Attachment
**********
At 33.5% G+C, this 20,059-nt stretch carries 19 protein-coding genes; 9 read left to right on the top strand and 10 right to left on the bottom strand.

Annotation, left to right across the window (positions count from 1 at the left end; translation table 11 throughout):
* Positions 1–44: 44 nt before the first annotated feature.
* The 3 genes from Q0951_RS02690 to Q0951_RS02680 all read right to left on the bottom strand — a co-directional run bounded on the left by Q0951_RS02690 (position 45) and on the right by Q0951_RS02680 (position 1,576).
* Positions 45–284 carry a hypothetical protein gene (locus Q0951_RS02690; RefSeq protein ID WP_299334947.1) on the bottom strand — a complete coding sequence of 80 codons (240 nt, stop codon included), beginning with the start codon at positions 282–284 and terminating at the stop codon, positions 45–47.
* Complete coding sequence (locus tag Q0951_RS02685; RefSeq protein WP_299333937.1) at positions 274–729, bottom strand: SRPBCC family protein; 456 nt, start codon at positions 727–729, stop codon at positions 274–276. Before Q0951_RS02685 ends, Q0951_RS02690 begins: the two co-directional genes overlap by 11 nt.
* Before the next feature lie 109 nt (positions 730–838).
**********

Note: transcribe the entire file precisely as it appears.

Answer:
At 33.5% G+C, this 20,059-nt stretch carries 19 protein-coding genes; 9 read left to right on the top strand and 10 right to left on the bottom strand.

Annotation, left to right across the window (positions count from 1 at the left end; translation table 11 throughout):
* Positions 1–44: 44 nt before the first annotated feature.
* The 3 genes from Q0951_RS02690 to Q0951_RS02680 all read right to left on the bottom strand — a co-directional run bounded on the left by Q0951_RS02690 (position 45) and on the right by Q0951_RS02680 (position 1,576).
* Positions 45–284 carry a hypothetical protein gene (locus Q0951_RS02690; RefSeq protein ID WP_299334947.1) on the bottom strand — a complete coding sequence of 80 codons (240 nt, stop codon included), beginning with the start codon at positions 282–284 and terminating at the stop codon, positions 45–47.
* Complete coding sequence (locus tag Q0951_RS02685; RefSeq protein WP_299333937.1) at positions 274–729, bottom strand: SRPBCC family protein; 456 nt, start codon at positions 727–729, stop codon at positions 274–276. Before Q0951_RS02685 ends, Q0951_RS02690 begins: the two co-directional genes overlap by 11 nt.
* Before the next feature lie 109 nt (positions 730–838).